Public health prevention strategies for reducing hypothermia-related deaths include educating the public and health-care providers about heat preservation strategies and providing outreach programs that identify and protect persons at risk (e.g., the elderly, young children, mentally and physically disabled persons, persons with psychiatric disorders, and homeless persons) (1). Community outreach programs should check on these risk groups frequently to discourage prolonged exposure to cold and to ensure properly heated dwellings. Many hypothermia-related deaths might only be prevented with improvement in overall medical and social support services for vulnerable populations. Public health prevention strategies for reducing hypothermia should be part of a broader social support program to provide support services to populations at risk.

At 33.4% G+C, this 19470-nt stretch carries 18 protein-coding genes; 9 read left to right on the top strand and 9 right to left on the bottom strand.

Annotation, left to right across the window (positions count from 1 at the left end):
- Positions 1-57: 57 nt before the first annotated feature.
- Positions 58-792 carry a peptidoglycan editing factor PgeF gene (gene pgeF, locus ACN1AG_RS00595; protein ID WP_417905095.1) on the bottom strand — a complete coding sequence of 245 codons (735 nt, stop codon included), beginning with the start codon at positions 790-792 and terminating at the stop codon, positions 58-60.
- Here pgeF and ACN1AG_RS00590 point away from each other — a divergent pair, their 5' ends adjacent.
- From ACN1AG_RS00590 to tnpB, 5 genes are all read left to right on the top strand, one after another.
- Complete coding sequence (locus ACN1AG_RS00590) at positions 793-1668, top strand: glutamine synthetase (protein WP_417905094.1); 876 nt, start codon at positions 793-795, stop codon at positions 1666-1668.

Return to top.
Disclaimer All MMWR HTML versions of articles are electronic conversions from ASCII text into HTML. This conversion may have resulted in character translation or format errors in the HTML version. Users should not rely on this HTML document, but are referred to the electronic PDF version and/or the original MMWR paper copy for the official text, figures, and tables. An original paper copy of this issue can be obtained from the Superintendent of Documents, U.S. Government Printing Office (GPO), Washington, DC 20402-9371; telephone: (202) 512-1800. Contact GPO for current prices.**Questions or messages regarding errors in formatting should be addressed to firstname.lastname@example.org.
Page converted: 1/31/2002
This page last reviewed 1/31/2002